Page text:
By Brian Johnsrud
The $1.7 million five-bedroom, four-bath house that Bill and Hillary Clinton just closed on is expected to cost Americans an astounding $1 million for their security system, over half of the actual price of their home. Have our President and First Lady been pulled into the home-security frenzy enthralling America?
One in every five houses in America is equipped with a home security system. Americans are expected to spend $15 billion on electronic security devises and services, according to the Nation Burglar and Fire Alarm Association (NBFAA). With that number being doubled from figures 10 years ago, many are wondering why there is such a demand. Experts say that newspapers and TV are feeding peoples paranoia.
"The feeling of being personally threatened by crime has risen in the last couple of years in spite of a falling crime rate," said Kara Rupard, a spokeswoman for the NBFAA. "Everybody seems to know someone who's had a break-in, and stories about people being terrorized in their homes are always in the newspapers and on TV. This feeds people's fear."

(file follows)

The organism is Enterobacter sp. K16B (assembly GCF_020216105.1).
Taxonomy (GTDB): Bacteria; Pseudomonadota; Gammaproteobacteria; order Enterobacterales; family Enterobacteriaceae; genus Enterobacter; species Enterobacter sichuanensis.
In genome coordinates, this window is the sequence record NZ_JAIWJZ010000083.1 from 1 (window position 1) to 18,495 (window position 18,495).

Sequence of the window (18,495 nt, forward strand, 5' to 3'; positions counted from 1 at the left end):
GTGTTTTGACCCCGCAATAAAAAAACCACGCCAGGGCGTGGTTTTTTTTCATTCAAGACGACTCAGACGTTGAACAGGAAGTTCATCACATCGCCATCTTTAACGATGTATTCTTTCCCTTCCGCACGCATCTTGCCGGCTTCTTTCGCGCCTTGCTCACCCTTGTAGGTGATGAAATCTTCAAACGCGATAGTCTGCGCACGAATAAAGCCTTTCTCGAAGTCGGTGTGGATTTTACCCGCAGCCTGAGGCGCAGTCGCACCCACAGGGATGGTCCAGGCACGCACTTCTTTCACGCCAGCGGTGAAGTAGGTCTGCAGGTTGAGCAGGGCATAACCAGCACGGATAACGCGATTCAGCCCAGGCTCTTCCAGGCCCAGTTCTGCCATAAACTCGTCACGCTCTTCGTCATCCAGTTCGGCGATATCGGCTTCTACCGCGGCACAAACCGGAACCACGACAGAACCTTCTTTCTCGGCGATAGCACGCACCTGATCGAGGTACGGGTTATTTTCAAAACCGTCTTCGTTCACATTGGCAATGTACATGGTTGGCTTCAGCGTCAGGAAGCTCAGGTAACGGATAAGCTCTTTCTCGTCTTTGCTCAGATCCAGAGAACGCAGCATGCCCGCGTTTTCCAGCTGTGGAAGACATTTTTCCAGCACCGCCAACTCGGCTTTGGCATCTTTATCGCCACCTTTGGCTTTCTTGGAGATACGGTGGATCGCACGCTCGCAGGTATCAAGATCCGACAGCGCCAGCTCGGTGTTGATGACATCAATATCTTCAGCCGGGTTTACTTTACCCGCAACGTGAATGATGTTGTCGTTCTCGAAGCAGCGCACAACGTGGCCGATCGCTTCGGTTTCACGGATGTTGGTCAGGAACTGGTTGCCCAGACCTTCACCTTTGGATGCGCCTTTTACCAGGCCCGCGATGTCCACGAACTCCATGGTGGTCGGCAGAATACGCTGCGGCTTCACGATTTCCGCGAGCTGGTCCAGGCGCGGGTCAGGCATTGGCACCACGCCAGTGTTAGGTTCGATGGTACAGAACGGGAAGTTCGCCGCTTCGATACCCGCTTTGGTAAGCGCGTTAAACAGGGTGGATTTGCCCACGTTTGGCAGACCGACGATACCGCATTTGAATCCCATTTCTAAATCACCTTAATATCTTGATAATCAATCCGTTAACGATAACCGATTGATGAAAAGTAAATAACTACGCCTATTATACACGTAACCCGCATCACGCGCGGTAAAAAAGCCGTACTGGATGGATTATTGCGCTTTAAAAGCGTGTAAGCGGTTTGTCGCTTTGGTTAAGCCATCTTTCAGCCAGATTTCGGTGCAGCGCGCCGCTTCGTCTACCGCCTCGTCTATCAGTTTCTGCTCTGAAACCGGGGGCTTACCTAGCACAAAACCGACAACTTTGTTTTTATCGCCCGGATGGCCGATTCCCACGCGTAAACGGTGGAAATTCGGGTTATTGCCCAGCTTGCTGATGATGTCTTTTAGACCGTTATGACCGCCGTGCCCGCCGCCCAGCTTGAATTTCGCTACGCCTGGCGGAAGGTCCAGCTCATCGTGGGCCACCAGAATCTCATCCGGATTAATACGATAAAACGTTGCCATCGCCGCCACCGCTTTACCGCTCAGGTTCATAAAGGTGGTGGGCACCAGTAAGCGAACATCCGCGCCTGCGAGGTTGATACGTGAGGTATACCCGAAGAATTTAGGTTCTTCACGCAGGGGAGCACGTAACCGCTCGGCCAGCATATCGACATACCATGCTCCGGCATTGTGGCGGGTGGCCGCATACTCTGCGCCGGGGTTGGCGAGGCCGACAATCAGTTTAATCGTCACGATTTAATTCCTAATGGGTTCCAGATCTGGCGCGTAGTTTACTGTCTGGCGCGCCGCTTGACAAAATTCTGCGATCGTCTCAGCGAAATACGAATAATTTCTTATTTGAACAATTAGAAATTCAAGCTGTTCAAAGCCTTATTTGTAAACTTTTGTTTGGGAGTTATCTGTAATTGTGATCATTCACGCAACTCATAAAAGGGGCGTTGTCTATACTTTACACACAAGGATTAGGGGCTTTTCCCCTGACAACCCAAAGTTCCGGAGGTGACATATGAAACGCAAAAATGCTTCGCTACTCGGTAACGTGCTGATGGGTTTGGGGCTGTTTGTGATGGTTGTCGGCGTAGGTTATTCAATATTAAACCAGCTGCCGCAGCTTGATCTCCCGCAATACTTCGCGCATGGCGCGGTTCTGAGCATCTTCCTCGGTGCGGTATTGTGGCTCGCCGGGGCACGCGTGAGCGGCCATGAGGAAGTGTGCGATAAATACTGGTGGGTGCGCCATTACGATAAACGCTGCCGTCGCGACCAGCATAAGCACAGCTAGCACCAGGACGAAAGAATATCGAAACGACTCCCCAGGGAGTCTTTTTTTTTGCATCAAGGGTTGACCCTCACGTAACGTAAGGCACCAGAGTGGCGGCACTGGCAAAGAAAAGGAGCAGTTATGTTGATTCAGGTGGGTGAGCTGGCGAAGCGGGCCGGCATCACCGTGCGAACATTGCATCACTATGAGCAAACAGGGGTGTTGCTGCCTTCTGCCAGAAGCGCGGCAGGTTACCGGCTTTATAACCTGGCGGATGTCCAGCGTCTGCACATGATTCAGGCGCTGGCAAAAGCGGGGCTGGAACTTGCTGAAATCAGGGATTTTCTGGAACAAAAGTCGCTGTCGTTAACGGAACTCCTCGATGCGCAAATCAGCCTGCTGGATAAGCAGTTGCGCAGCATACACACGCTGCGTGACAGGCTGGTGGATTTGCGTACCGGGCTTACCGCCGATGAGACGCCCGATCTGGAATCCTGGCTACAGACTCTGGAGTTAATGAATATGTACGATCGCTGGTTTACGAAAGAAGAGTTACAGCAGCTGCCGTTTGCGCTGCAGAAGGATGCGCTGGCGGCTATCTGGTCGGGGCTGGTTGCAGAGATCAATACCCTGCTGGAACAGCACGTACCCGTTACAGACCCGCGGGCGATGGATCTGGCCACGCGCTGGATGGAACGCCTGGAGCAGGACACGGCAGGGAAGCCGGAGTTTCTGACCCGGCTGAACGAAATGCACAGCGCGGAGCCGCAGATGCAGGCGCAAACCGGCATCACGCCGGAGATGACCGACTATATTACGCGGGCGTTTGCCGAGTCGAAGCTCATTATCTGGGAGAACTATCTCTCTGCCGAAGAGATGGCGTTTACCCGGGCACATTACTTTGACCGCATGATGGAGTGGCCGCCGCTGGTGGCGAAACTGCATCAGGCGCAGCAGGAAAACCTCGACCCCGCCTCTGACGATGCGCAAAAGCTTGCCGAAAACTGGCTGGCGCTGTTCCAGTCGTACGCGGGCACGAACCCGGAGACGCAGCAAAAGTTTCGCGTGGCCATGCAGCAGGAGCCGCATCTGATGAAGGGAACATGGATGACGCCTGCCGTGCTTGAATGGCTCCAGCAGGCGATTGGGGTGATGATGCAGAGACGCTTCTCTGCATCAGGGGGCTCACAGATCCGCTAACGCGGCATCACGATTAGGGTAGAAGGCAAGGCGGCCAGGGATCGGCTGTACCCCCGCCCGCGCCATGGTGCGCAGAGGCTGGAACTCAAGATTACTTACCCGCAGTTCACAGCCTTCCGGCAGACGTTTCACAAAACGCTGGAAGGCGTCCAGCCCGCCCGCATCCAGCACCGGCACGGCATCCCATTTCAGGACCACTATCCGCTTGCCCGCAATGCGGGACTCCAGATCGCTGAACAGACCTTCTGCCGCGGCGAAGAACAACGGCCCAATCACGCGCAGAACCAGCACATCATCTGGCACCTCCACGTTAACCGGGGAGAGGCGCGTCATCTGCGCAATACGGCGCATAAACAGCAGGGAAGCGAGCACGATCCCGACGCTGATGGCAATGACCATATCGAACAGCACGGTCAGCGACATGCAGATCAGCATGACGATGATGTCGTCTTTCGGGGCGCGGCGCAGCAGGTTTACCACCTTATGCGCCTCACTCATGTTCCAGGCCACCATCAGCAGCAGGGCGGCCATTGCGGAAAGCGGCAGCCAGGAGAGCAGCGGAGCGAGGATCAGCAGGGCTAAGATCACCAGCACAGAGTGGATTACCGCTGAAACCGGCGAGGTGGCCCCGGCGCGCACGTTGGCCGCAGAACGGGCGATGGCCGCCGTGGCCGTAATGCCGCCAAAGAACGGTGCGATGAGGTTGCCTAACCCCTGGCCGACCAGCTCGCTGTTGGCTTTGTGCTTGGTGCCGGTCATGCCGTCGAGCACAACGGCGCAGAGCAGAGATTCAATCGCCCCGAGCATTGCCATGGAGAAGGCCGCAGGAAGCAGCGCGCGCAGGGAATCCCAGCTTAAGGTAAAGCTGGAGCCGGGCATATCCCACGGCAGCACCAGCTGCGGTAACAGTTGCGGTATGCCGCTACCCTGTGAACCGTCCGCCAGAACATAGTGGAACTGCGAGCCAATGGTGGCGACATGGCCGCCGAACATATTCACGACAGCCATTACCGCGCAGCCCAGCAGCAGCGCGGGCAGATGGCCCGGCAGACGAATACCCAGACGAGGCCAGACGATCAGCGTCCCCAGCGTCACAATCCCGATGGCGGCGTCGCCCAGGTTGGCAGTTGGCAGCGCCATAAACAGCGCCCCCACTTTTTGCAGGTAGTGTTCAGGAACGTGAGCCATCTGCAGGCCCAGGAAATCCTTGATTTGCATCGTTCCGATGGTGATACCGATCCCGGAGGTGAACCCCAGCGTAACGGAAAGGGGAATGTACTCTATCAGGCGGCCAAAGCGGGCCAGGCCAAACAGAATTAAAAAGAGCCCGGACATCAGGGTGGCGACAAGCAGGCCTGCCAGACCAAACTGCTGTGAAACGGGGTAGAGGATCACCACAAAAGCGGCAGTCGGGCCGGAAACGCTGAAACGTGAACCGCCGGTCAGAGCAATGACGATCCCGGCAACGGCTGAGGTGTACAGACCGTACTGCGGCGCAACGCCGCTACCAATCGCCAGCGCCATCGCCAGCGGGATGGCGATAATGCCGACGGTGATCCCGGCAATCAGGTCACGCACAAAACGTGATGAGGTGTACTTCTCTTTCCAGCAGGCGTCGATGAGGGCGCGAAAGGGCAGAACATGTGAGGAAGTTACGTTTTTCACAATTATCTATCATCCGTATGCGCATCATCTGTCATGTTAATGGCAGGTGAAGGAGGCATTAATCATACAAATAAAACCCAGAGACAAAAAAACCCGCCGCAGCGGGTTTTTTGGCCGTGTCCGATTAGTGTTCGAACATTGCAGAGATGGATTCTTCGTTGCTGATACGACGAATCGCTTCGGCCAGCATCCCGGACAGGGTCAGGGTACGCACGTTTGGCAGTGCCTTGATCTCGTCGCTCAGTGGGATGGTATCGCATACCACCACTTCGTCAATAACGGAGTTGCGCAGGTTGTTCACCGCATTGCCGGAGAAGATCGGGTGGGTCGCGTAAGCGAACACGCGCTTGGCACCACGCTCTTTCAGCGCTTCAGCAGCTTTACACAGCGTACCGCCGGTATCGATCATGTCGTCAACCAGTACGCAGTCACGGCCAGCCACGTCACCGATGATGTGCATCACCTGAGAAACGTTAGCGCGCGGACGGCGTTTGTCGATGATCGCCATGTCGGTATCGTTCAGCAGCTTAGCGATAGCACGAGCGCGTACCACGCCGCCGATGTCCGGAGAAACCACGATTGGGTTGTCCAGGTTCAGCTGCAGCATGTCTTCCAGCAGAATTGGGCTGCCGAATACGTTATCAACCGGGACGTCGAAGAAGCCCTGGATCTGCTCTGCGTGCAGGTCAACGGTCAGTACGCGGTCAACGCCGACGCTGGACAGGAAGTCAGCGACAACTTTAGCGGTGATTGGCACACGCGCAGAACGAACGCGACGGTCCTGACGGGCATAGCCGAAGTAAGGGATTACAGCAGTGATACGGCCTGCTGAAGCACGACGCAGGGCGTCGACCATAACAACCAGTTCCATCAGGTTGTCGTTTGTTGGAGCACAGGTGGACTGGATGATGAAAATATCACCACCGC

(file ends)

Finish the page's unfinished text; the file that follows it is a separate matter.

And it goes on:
With so many companies offering different levels of systems, the average consumer has to ask which level of a high-tech system meets their needs. Beyond a certain point, extreme measures are usually a waste of money, according to Bruce Goldberg, senior vice president for marketing of Brinks Home Security.
"We do very few applications that cost more than $1,500," said Goldberg. "My own home has a system that cost about $1,000, and I feel completely comfortable with it."
If you want to spend $100 to $500, do-it-yourself alarms cost as
little as $50 at stores like Home Depot, which professionals say are only noisemakers that aren't wired in to a central station to alert police and are relatively easy to disarm. For as little as $99, some large home-security companies, however, offer a professionally installed basic system (keypad, control panel, interior siren, one motion sensor and two magnetic door-window contacts). Monthly monitoring fees average from $25 to $30.
No matter how extravagant the system, though, no house is completely burglar proof. Brinks Home Security offers some extra duties that the house owner can use to further assure a lower occurrence of robberies. Some of them are to trim trees and shrubs to avoid giving burglars cover, lock your doors while working outside, leave lights on at night when no one is at home, and never let mail, newspapers or other deliveries accumulate outside.
Another important asset is to get to know your neighbors. Visit with them and let them know when you're going to be gone.
"People who never communicate with their neighbors are among the easiest targets for burglars," said Goldberg.